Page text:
Household wealth falls staggering 9 percent this year - Westpac

If you reckon you were financially better off 18 months ago, chances are you're right.

Household wealth has fallen by 9 percent since the end of 2021 and Westpac economists say that's mostly due to the fall in house prices.

Many borrowers have also come off very low fixed mortgage rates but another 50 percent of mortgages are still due to be refixed in the coming year.

As an example, the economists say if you purchased an average-priced home with an 80 percent mortgage two years ago, you could face an increase of $900 a month. But if you bought that home in Auckland, the rise could be closer to $1600.

Property investor Kathryn Heard has a portfolio of four investment properties.

"I feel privileged that I am a property owner and I have investments because not everyone is in that position," Heard said. 

But the interest rate on each of her properties has been re-fixed at around double what it was.

"I have sold one of my properties down in Hastings just purely to free up the cash to be able to pay off mortgages on the other properties," Heard said.

Westpac's latest economic report says half of all mortgage holders will be re-fixing in the coming year at higher rates.

"If you had an average first home with an 80 percent mortgage, that increase in borrowing costs could add about $900 a month," Westpac senior economist Satish Ranchhod said.

That's because the Reserve Bank's hiked the official cash rate (OCR) 12 times in a row to ease inflation and slow household spending.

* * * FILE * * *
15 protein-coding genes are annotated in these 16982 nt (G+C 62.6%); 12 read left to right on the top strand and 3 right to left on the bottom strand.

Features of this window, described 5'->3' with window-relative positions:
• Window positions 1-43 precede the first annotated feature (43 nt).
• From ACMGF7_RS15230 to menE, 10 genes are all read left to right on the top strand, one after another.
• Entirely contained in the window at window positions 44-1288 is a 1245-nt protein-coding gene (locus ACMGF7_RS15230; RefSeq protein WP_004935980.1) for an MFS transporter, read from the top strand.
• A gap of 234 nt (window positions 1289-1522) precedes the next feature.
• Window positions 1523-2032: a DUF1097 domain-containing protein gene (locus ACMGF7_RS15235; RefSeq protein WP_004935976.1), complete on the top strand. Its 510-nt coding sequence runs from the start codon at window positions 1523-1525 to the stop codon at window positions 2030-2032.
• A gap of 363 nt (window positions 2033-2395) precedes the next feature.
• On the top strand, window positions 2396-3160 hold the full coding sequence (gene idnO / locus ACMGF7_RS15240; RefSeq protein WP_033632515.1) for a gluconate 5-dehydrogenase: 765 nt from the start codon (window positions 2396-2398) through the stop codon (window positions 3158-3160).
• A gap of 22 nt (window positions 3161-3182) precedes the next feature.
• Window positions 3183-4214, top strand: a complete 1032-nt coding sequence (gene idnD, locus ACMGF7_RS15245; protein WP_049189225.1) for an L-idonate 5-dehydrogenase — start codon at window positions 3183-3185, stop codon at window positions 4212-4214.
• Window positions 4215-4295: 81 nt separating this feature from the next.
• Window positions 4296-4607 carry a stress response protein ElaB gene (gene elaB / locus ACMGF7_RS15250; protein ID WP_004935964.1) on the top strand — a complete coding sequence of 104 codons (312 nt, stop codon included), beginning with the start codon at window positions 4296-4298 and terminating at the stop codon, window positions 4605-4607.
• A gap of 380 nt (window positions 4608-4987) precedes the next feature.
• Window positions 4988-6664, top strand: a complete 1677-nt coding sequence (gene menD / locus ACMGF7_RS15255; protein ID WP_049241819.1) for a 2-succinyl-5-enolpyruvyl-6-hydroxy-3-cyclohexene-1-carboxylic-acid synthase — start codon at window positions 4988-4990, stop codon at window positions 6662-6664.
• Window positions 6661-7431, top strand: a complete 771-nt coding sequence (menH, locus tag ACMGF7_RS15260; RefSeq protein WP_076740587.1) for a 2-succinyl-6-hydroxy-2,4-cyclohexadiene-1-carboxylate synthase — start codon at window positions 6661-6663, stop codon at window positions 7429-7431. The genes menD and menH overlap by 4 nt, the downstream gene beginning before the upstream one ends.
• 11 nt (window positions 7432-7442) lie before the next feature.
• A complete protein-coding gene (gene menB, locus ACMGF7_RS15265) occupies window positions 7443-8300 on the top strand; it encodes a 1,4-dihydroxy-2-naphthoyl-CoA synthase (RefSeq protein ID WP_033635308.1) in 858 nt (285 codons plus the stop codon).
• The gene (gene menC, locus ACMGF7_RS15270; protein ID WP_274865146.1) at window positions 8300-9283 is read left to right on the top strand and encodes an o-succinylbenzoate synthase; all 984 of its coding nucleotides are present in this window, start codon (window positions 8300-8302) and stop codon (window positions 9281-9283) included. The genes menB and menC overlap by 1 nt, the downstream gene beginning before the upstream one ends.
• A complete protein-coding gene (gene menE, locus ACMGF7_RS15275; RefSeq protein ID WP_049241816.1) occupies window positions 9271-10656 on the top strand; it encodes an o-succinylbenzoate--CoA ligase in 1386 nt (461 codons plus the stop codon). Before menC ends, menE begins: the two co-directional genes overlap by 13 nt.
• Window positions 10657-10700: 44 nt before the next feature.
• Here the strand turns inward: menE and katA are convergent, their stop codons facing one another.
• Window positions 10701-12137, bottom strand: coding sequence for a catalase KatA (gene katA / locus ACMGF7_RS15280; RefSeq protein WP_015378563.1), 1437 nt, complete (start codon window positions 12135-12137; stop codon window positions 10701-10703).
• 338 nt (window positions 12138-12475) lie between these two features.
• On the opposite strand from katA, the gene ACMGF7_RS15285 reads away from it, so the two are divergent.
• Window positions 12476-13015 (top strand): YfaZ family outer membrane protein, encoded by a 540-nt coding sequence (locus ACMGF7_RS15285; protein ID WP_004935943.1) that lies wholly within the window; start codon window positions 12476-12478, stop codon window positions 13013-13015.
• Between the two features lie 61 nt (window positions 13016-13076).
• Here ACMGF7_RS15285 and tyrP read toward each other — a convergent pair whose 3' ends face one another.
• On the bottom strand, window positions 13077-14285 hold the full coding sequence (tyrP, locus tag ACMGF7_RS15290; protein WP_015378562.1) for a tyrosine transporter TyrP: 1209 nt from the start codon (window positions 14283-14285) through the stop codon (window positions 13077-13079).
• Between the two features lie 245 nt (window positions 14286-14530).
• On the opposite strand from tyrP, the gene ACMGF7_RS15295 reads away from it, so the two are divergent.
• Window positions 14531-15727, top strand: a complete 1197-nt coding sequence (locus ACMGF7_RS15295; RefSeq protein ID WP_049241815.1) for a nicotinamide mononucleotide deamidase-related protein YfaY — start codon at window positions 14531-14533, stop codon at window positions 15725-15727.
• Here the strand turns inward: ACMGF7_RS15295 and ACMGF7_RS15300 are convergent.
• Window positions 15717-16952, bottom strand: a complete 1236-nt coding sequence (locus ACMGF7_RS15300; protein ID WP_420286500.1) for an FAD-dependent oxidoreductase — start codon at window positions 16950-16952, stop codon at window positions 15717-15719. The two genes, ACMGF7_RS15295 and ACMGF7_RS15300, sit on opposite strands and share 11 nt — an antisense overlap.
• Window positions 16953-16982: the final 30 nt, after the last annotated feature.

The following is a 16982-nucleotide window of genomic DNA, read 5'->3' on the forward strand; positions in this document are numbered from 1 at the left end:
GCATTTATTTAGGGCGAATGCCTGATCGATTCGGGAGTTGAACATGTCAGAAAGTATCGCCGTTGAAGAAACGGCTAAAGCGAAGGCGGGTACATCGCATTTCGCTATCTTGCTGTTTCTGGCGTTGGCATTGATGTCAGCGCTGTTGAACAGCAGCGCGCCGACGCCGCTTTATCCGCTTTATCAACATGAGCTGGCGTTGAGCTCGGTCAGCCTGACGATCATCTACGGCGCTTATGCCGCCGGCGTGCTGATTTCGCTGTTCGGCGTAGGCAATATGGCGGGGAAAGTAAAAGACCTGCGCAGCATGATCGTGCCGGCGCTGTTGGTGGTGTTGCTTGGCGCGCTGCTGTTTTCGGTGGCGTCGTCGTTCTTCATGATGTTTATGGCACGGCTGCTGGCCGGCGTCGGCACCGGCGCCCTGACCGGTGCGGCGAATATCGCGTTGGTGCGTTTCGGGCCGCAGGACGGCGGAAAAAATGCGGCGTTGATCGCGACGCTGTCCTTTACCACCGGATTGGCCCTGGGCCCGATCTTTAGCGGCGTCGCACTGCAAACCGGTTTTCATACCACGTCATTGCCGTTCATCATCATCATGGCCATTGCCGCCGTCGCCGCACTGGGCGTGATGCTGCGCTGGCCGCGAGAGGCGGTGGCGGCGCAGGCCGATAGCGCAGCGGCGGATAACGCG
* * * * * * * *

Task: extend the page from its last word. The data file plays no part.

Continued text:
The problem is, the financial pressure isn't being shared around evenly because only about a third of households have a mortgage and data from the Reserve Bank shows households with mortgages are already spending around 15 percent of their income on interest payments.

That could rise to 20 percent by the end of the year.

"There's a lot of pressure coming on borrowers... a lot of people got big loans on cheap rates, who are now facing the prospect of having to come up with quite a lot of money extra from an already tight budget," My Money mortgage broker Stephen Robertson said.

Westpac said it's not all bad news.

Because household incomes have risen by about 6 percent in the past year, reflecting strength in the labour market, which has led to pay rises. That growth in disposable income has seen household spending rise about 9 percent but a big chunk of that is due to the 6.7 percent rise in household living costs - AKA inflation.

Inflation is what the Reserve Bank has tried to squash with its OCR increases.

But that trend could finally come to an end.

"We think the Reserve Bank is going to keep the cash rate at 5.5 percent this week," Ranchhod said.

So, finally some relief for homeowners?

"Relief's probably not the right word... certainty is more of it," Robertson said.

Well, at least certainty then, for mortgage holders searching for that sign of financial relief.